Taxpayers foot hefty retirements for Rock Island County pensioners
Rock Island County’s highest-paid government retirees, none of whom are educators, administrators or first responders, all receive more than six figures in annual pensions, according to a report recently issued by the Illinois Policy Institute (IPI).
Nine out of the top 20 Illinois Municipal Retirement Fund (IMRF) beneficiaries receive more income annually than any one of them ever remitted toward retirement over their whole lives.
“Eleven have collected over $1 million over the course of their retirements,” the report said.
In fact, the most highly compensated retiree received $152,390 per year, with total accumulated benefits listed at more than $1.7 million. Yet, that individual contributed only $159,794 total to his retirement fund over the course of a two-decade span.
Of the top highest-paid pensioners, the least well-compensated receives $83,144 every year — also having paid in only slightly more than that amount ($86,365) during his 35 years of service.
“Residents on the Illinois side of the Quad Cities divide are on the hook for retirement benefits most could only dream of, while paying high property tax bills that are all too real,” IPI’s Austin Berg said.
Recipients of pension benefits listed span occupations from airport authorities to library systems, but most held city and county government positions.
These and other dedicated careerists are not deliberately dipping into taxpayer money and are not personally accountable for an assured 3-percent increase in their benefits annually for life. Nor is the IMRF to be faulted on its own," IPI noted.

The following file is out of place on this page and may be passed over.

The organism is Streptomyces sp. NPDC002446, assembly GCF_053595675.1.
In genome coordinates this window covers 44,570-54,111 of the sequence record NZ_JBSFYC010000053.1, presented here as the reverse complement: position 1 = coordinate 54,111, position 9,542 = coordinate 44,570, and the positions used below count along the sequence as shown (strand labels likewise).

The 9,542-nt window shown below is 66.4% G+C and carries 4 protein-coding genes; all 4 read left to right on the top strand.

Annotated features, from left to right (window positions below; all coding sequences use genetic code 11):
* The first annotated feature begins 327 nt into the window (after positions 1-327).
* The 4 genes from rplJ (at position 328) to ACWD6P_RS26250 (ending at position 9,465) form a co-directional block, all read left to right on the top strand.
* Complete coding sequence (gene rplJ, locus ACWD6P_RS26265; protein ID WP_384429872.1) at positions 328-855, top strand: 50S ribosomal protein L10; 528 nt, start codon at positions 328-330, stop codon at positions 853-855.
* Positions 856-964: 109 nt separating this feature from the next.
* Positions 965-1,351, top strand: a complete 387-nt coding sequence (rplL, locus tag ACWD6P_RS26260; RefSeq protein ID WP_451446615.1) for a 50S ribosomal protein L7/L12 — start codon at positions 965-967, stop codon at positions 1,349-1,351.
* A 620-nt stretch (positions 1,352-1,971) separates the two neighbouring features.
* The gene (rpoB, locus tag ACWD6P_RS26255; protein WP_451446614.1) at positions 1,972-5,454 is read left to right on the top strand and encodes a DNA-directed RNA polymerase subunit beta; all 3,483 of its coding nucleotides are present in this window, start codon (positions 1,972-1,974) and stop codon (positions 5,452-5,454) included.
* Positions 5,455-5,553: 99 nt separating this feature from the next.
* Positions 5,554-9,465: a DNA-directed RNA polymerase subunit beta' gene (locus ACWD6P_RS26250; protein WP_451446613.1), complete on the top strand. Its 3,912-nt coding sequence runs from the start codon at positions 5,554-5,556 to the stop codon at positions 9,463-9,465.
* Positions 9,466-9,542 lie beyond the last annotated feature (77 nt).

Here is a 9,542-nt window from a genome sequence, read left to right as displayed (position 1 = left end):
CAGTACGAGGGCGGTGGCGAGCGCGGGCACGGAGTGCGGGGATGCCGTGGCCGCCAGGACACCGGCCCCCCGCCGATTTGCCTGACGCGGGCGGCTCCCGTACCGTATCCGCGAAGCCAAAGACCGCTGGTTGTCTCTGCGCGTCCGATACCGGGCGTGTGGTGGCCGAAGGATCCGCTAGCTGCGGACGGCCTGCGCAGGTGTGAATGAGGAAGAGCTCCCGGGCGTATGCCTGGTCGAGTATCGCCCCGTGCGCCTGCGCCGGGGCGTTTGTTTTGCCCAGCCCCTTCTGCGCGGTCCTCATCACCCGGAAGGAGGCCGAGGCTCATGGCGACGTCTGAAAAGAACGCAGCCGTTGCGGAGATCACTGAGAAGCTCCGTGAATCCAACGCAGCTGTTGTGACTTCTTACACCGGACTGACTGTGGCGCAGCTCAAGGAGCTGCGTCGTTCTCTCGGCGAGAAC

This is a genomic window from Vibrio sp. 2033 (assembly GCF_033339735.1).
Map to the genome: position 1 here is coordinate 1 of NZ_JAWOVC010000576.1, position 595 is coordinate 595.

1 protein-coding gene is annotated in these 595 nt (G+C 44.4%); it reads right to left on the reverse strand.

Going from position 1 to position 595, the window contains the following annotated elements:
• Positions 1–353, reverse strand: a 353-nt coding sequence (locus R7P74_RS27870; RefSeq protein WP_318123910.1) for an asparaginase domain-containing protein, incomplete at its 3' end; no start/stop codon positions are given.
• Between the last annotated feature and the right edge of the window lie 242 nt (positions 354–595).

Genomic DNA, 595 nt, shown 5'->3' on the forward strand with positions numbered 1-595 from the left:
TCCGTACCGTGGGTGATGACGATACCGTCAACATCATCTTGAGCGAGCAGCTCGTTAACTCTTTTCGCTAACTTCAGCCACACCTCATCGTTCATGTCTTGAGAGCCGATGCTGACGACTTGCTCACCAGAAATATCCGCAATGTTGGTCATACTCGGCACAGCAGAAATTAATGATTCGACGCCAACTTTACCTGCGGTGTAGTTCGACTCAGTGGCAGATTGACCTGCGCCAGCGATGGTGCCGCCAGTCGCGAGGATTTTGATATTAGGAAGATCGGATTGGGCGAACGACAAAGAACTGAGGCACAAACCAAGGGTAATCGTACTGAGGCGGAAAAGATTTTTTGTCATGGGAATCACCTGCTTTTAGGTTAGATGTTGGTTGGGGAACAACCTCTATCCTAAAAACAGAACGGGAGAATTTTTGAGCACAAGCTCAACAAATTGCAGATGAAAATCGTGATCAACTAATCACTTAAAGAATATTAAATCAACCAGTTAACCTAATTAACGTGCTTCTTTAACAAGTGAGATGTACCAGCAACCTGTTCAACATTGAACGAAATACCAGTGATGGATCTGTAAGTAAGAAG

“But these benefits do illustrate a divide between local taxpayer incomes and pension promises,” the report stated, pointing out the need to resolve the inequity.
Flaws in the machine come to light knowing that taxpayers who are not necessarily government workers themselves pay more for IMRF benefits than the actual beneficiaries, IPI said.
Statistics gathered by the Illinois Department of Insurance on the local jurisdictions of Moline and Rock Island reveal that even though an extra $3.3 million in taxpayer dollars was allotted to pension funds annually over the course of one decade, those accounts’ assets shrank over 10 years’ time.
Moline’s police and fire pensions alone more than doubled between 2006 and 2016, and yet the books failed to reflect the influx, instead veering in the other direction, IPI said.
The institute suggests the retirement system be given an overhaul.
“In order to protect core services, retirees and property taxpayers, state lawmakers must reduce the cost of pensions,” IPI said. “In the short term, that means instituting 401(k)-style retirement plans for new workers. In the long term, it means amending the Illinois Constitution to allow for changes to future, unearned retirement benefits for current government workers.”